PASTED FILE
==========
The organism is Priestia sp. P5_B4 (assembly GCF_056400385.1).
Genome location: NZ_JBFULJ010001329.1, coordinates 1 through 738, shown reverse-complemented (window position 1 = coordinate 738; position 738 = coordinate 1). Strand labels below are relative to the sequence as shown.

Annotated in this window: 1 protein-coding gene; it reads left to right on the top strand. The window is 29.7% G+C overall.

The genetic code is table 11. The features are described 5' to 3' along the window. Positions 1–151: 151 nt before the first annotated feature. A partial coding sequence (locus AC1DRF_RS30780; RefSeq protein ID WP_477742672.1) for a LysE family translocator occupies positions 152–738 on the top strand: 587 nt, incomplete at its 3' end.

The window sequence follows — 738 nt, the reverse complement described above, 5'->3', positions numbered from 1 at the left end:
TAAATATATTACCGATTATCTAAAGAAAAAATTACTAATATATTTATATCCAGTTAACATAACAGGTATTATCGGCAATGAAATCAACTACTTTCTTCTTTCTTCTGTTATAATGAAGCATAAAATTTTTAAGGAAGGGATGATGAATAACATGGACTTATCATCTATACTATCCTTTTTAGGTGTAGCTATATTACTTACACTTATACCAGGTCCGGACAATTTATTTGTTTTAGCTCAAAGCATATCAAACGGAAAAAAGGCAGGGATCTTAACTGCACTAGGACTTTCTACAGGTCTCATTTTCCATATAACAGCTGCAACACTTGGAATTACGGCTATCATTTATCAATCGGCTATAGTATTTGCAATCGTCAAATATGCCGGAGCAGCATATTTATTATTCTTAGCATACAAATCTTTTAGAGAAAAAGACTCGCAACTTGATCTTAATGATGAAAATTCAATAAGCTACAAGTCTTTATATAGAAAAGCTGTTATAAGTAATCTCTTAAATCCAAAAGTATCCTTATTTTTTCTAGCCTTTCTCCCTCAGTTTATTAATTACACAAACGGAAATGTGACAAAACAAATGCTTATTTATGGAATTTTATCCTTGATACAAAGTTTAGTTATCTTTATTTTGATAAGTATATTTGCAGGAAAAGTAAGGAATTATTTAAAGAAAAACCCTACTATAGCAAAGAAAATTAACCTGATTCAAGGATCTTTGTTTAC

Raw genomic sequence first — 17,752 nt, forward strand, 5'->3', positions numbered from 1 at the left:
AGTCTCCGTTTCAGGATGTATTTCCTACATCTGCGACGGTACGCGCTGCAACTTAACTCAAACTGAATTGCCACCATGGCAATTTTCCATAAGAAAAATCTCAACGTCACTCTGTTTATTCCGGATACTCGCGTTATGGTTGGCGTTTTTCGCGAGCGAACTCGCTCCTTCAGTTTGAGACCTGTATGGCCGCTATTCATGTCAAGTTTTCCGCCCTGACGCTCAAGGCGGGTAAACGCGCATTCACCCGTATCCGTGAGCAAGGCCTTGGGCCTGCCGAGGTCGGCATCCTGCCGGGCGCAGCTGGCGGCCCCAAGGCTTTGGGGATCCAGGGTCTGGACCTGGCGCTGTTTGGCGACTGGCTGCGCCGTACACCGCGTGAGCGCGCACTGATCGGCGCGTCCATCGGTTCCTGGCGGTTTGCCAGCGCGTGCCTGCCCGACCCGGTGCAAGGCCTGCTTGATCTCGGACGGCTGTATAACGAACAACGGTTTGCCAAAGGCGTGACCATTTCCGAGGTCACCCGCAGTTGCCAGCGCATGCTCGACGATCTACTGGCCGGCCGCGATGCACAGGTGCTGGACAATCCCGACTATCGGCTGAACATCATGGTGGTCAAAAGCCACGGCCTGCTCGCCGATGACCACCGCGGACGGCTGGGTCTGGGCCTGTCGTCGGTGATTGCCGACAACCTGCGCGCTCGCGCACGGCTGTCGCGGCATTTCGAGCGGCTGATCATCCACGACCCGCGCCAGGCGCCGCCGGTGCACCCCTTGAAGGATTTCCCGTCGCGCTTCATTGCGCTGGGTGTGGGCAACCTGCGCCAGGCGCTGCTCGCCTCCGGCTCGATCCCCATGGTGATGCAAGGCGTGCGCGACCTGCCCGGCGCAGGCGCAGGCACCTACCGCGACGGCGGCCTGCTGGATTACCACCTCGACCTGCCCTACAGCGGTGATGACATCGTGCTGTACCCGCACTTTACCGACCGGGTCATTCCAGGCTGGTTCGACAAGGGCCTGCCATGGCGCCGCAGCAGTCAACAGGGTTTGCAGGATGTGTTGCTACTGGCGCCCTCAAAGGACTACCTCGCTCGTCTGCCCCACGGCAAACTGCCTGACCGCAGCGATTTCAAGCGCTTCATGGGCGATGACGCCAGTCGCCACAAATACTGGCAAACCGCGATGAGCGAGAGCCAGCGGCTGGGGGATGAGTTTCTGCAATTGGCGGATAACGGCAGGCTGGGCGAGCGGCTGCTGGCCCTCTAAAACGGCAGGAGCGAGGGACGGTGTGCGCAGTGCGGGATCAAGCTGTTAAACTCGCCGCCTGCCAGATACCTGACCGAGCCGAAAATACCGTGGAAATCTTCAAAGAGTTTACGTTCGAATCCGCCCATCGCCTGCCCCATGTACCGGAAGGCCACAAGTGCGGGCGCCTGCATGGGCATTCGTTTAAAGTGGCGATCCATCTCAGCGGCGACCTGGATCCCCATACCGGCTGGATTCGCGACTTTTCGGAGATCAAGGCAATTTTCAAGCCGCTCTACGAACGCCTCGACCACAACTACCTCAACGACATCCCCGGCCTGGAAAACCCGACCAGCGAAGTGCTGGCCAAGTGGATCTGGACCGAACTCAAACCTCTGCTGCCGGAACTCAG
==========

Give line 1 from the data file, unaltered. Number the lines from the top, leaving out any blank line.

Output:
The organism is Priestia sp. P5_B4 (assembly GCF_056400385.1).